U.S. District Court Judge Richard L. Young ruled that Indiana’s discriminatory ban on marriage for same-sex couples is unconstitutional. The case involved three different suits involving a number of couples seeking the freedom to marry in Indiana or recognition of a marriage from another state.
“It is clear that the fundamental right to marry shall not be deprived to some individuals based solely on the person they choose to love,” Young ruled. “In time, Americans will look at the marriage of couples such as Plaintiffs, and refer to it simply as a marriage – not a same-sex marriage. These couples, when gender and sexual orientation are taken away, are in all respects like the family down the street. The Constitution demands that we treat them as such.”
In Marion County, marriage licenses were already being issued to gay couples Tuesday afternoon.
Attorney General Greg Zoeller’s office released a statement saying he will quickly ask for a stay of today’s ruling pending appeal.
“The Indiana Attorney General’s Office is analyzing the Court’s rulings in the multiple cases and will communicate with county clerks on proper marriage license procedures they should follow in order to avoid chaos during the appeal,” a statement said.
Prior to Tuesday’s ruling, same-sex couples could marry in 19 states and D.C. Thirty-one states bar gay marriage.
“We’re thrilled that the court ruled in favor of liberty and equality for all same-sex couples and their children in Indiana,” said Paul D. Castillo, staff attorney for Lambda Legal – the law firm that fought the primary case in the suit.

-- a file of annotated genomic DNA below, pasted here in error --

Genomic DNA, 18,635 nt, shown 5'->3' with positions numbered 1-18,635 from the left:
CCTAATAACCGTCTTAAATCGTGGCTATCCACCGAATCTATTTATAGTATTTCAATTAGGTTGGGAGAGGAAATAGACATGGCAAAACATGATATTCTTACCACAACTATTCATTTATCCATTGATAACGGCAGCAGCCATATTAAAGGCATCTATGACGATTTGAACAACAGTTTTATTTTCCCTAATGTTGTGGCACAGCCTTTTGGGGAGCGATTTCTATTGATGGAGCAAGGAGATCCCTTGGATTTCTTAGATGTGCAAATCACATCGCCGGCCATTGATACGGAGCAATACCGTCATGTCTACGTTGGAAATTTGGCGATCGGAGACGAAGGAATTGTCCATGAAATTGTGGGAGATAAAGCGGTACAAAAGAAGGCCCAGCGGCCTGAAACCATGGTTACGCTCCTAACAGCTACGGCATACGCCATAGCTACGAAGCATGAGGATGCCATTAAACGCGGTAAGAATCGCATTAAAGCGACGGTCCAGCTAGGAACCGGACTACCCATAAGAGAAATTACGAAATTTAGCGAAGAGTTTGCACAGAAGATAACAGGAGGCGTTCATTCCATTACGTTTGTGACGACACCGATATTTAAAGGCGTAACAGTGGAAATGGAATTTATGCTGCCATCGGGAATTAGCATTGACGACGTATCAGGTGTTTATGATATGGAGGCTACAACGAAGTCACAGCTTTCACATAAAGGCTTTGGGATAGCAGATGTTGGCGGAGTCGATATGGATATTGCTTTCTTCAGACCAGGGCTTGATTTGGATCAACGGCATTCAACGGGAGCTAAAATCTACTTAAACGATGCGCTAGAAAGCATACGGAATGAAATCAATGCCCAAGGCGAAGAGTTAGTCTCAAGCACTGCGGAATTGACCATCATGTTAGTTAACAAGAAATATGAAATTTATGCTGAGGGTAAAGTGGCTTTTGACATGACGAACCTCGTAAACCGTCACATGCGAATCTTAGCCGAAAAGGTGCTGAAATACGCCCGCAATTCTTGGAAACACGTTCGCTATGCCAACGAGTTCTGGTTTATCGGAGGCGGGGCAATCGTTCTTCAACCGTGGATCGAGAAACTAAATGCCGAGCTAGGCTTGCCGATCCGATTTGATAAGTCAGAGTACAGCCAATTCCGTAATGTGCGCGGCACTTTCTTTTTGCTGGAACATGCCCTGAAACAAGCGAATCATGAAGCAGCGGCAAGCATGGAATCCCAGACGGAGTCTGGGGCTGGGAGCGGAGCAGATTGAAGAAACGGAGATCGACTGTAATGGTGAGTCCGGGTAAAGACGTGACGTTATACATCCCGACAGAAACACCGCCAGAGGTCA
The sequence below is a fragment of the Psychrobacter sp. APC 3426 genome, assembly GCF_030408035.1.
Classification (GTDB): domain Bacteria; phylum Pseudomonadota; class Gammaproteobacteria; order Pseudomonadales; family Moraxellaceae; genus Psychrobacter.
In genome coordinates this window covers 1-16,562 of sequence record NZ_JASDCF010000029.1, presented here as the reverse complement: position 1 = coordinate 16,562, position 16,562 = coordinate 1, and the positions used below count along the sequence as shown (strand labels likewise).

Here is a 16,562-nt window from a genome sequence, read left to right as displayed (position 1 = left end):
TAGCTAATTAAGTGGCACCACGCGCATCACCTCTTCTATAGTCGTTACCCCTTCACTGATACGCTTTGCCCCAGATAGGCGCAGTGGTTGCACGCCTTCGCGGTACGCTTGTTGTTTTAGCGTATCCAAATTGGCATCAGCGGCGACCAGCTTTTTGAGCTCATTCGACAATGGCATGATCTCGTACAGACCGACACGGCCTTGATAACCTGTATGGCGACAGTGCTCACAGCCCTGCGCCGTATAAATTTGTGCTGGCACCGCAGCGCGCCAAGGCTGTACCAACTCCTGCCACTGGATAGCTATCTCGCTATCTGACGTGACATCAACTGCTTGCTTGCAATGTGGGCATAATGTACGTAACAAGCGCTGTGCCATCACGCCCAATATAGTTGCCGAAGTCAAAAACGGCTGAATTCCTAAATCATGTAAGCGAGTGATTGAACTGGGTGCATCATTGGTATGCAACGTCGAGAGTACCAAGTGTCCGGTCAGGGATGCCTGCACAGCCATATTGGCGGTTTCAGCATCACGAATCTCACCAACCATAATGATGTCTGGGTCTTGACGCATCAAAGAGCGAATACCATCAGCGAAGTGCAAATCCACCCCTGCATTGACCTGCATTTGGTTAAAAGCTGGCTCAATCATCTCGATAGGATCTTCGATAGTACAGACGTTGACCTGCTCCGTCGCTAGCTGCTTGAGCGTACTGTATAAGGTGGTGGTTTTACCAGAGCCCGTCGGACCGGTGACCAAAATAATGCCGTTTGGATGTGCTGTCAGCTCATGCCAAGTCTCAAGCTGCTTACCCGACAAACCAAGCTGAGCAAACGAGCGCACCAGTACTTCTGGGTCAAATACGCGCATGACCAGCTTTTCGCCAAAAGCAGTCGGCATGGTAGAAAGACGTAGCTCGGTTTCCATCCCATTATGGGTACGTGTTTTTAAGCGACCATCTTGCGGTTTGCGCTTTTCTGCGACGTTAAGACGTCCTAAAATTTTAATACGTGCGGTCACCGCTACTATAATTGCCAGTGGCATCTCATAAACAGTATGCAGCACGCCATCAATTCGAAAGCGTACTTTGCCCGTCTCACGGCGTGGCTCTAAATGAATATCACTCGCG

“As Chief Judge Young recognized, these families, and so many others across the state, suffer significant harm when they are wrongly denied the freedom to marry the one unique person they love. Indiana now joins the momentum for nationwide marriage equality and Hoosiers can now proclaim they are on the right side of history.”
The Indiana law withstood a challenge in 2005 when the Indiana Court of Appeals upheld the statute defining marriage as between on man and one woman.
But this time the plaintiffs took their case to the federal system where other state statutes have been struck down.
Specifically, Young ruled the law violates the U.S. Constitution’s Equal Protection Clause and Due Process Clause.
Indiana lawmakers earlier this year fought over whether to put the state’s law into the Indiana Constitution, which would have presumably protected it from a state court ruling.
But they had no control over the federal courts.
Young was appointed district court judge for the Southern District of Indiana in March 1998 and has served as chief judge since November 2009.
President Bill Clinton nominated Young and he was later confirmed by the U.S. Senate.
Prior to his appointment, he served as judge of the Vanderburgh Circuit Court for eight years.
“That’s terrible. It doesn’t seem right for our state and I don’t think the judge made a good decision,” said Sen. Dennis Kruse, R-Auburn.
He is a longtime supporter of the state ban and has pushed the state constitutional amendment.
“It’s healthier for our society and our children. Intact families with one man and one woman as a married couple provide a better foundation for our society. The traditional home has made America great. Children from intact traditional families have fewer problems in their life, less delinquency.”
For more on this story see Thursday’s print edition of The Journal Gazette or return to www.journalgazette.net after 3 a.m. Thursday.